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Top Ten Prospects: Chicago Cubs
Complete Index of Top 10s

By Jim Callis
November 28, 2005

Chat Wrap: Jim Callis took your Cubs questions
Baseball America's Top 10 Prospects lists are based on projections of a player's long-term worth after discussions with scouting and player-development personnel. All players who haven't exceeded the major league rookie standards of 130 at-bats or 50 innings pitched (without regard to service time) are eligible. Ages are as of April 1, 2006.

On Oct. 14, 2003, the Cubs got within five outs of their first World Series appearance since World War II. Then Luis Castillo lofted a fly ball down the left-field line at Wrigley Field, fate intervened and Chicago hasn’t been the same since.

The Marlins roared back with an eight-run comeback and took Game Seven of the National League Championship Series the next day, propelling them to a World Series meeting they would win against the Yankees. The Cubs consoled themselves with thoughts of a bright future built around a young pitching staff and a promising farm system.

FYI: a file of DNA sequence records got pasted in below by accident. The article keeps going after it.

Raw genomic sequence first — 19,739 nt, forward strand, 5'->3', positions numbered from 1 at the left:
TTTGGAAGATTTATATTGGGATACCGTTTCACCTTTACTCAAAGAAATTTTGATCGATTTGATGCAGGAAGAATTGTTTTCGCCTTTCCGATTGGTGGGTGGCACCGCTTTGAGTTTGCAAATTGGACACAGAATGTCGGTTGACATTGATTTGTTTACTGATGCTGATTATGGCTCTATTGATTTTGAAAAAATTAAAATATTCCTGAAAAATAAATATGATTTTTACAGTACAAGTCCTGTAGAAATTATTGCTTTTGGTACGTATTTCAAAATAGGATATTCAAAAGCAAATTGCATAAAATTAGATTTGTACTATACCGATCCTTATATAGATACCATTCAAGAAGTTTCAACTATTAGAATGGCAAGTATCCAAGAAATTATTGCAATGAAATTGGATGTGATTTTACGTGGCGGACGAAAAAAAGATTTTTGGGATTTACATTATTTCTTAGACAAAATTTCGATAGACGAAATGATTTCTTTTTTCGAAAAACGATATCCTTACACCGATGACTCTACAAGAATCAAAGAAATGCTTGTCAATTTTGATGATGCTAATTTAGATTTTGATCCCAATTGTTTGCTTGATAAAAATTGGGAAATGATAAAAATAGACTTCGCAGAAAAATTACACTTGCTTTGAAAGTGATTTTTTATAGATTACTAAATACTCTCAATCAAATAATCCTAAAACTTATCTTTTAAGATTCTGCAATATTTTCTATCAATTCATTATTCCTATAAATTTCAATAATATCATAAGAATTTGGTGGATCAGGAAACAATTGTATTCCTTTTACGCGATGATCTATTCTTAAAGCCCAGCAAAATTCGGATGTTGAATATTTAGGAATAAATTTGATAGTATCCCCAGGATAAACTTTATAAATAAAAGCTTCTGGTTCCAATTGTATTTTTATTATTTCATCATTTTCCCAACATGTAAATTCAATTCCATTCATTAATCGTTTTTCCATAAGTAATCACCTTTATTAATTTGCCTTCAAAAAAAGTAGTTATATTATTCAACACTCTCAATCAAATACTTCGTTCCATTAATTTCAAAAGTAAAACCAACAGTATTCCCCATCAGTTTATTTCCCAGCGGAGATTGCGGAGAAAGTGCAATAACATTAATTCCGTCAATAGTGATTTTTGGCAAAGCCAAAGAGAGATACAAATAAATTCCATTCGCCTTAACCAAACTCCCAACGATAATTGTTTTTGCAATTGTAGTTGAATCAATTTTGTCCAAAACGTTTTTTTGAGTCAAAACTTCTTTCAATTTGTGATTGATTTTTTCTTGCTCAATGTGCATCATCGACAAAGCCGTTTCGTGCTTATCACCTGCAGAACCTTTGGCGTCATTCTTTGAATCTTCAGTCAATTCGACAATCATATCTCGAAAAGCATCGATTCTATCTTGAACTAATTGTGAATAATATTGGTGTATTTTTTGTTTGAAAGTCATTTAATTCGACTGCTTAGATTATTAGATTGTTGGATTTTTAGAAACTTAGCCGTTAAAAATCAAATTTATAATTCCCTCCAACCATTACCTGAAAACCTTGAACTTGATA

That bright future hasn’t materialized, however, as Chicago has underachieved at both the major and minor league levels the last two years. The Cubs did post their first consecutive winning seasons since 1971-72 with 89 victories in 2004, but they blew the NL wild-card lead in the final week of the season. Expect to contend again in 2005, they finished with the 10th-best record in the NL at 79-83.

Pitching injuries have hurt terribly. Neither Mark Prior nor Kerry Wood totaled as many wins in 2004-05 as he did in 2003, and Wood’s future as a starter is now in doubt. Angel Guzman, then Chicago’s top prospect and on the verge of a big league callup, tore his labrum in July 2003 and has worked just 66 innings since. Chadd Blasko, Luke Hagerty and Billy Petrick also have gone under the knife, while Bobby Brownlie’s stuff has regressed and Andy Sisco was lost in the major league Rule 5 draft. Only Carlos Zambrano among the Cubs’ potential frontline pitchers has lived up to expectations in the last two seasons.